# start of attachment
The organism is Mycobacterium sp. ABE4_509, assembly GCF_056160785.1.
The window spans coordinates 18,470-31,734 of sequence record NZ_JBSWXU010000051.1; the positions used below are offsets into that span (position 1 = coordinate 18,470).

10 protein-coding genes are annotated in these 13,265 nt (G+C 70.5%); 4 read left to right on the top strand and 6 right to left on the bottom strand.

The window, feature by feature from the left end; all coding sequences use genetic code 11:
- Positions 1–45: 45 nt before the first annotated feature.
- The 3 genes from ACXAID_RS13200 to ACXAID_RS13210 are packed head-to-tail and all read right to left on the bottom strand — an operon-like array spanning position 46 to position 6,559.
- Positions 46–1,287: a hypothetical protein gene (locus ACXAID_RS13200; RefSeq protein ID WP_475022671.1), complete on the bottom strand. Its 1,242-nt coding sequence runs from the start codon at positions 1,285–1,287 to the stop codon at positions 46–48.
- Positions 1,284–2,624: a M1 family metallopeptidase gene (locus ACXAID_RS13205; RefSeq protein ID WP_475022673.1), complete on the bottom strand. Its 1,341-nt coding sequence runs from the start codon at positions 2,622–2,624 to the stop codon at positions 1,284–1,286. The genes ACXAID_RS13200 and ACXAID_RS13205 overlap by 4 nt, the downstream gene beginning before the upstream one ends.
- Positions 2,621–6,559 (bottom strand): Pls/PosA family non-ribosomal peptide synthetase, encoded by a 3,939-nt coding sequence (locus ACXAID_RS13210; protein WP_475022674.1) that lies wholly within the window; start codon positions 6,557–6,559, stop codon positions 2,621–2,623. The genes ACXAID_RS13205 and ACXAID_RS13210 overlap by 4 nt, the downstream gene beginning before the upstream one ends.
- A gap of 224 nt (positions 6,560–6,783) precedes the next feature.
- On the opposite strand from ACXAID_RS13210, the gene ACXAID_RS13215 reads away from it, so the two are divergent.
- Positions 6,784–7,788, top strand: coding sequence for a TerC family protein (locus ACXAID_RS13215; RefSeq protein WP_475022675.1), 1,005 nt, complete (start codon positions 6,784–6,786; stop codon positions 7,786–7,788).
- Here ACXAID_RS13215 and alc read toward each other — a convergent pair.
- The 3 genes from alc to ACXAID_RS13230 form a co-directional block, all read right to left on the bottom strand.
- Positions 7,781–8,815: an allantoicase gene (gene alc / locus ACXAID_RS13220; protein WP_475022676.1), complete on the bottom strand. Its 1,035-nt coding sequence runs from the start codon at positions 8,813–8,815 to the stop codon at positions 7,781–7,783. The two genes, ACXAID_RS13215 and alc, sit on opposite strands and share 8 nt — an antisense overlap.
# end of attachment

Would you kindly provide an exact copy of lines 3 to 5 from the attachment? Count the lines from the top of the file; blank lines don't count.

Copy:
10 protein-coding genes are annotated in these 13,265 nt (G+C 70.5%); 4 read left to right on the top strand and 6 right to left on the bottom strand.

The window, feature by feature from the left end; all coding sequences use genetic code 11:
- Positions 1–45: 45 nt before the first annotated feature.